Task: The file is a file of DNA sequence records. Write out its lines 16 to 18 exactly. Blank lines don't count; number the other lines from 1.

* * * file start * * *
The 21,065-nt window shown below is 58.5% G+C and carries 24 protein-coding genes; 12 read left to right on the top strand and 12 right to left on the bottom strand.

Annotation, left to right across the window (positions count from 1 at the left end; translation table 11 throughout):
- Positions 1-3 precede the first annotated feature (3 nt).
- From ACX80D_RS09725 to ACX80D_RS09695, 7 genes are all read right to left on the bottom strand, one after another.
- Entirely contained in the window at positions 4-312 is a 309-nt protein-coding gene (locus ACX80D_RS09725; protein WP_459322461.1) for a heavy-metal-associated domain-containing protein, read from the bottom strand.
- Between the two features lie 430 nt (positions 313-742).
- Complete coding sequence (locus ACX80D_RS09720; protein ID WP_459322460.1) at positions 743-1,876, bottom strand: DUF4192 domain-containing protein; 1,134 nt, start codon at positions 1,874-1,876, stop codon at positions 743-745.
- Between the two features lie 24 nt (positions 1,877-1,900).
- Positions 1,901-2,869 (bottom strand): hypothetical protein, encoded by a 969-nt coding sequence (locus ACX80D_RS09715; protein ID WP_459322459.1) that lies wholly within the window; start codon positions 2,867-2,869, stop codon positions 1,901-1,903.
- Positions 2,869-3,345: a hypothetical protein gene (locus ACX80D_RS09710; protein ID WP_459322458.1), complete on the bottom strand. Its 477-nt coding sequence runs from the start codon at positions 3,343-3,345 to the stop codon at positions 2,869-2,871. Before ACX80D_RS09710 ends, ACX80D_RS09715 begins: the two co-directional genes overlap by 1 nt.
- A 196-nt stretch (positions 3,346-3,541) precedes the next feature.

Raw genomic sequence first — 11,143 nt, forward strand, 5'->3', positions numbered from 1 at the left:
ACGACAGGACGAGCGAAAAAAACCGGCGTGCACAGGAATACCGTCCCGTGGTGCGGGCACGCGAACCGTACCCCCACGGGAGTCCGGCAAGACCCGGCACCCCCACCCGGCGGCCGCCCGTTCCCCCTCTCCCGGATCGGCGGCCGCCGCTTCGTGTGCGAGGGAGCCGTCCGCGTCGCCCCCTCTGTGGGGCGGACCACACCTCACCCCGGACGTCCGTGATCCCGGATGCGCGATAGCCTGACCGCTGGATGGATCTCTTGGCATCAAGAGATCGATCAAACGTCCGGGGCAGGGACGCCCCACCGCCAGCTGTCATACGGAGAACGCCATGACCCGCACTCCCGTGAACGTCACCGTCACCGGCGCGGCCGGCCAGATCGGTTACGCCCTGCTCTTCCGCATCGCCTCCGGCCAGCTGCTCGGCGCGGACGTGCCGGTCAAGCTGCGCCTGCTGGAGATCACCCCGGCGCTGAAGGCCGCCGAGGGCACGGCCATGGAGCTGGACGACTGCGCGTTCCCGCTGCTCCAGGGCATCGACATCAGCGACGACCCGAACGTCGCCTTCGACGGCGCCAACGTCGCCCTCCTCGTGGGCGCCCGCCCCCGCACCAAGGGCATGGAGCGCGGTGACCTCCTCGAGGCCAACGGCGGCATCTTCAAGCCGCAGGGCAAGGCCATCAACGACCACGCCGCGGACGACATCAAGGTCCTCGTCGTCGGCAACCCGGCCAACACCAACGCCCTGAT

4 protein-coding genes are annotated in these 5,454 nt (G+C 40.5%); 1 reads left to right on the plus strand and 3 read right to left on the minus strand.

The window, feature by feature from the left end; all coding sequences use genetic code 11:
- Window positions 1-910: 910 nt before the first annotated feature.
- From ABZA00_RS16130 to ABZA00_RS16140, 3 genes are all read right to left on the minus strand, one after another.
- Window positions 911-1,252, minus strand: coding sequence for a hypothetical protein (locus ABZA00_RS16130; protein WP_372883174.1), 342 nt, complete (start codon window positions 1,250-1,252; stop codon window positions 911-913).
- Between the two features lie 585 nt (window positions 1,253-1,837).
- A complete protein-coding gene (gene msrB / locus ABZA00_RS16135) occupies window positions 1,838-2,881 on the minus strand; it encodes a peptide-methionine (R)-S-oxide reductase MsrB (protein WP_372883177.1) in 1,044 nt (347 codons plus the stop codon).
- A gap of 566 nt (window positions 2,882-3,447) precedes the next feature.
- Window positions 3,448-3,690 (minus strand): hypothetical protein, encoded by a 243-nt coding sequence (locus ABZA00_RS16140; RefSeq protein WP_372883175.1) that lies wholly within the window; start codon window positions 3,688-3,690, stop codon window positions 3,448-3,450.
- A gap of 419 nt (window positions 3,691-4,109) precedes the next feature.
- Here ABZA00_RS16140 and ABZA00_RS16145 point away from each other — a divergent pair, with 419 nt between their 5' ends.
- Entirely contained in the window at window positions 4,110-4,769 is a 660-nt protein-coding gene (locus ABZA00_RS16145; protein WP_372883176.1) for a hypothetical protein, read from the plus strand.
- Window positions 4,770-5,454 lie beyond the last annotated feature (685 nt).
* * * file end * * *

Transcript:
- Window positions 1-910: 910 nt before the first annotated feature.
- From ABZA00_RS16130 to ABZA00_RS16140, 3 genes are all read right to left on the minus strand, one after another.
- Window positions 911-1,252, minus strand: coding sequence for a hypothetical protein (locus ABZA00_RS16130; protein WP_372883174.1), 342 nt, complete (start codon window positions 1,250-1,252; stop codon window positions 911-913).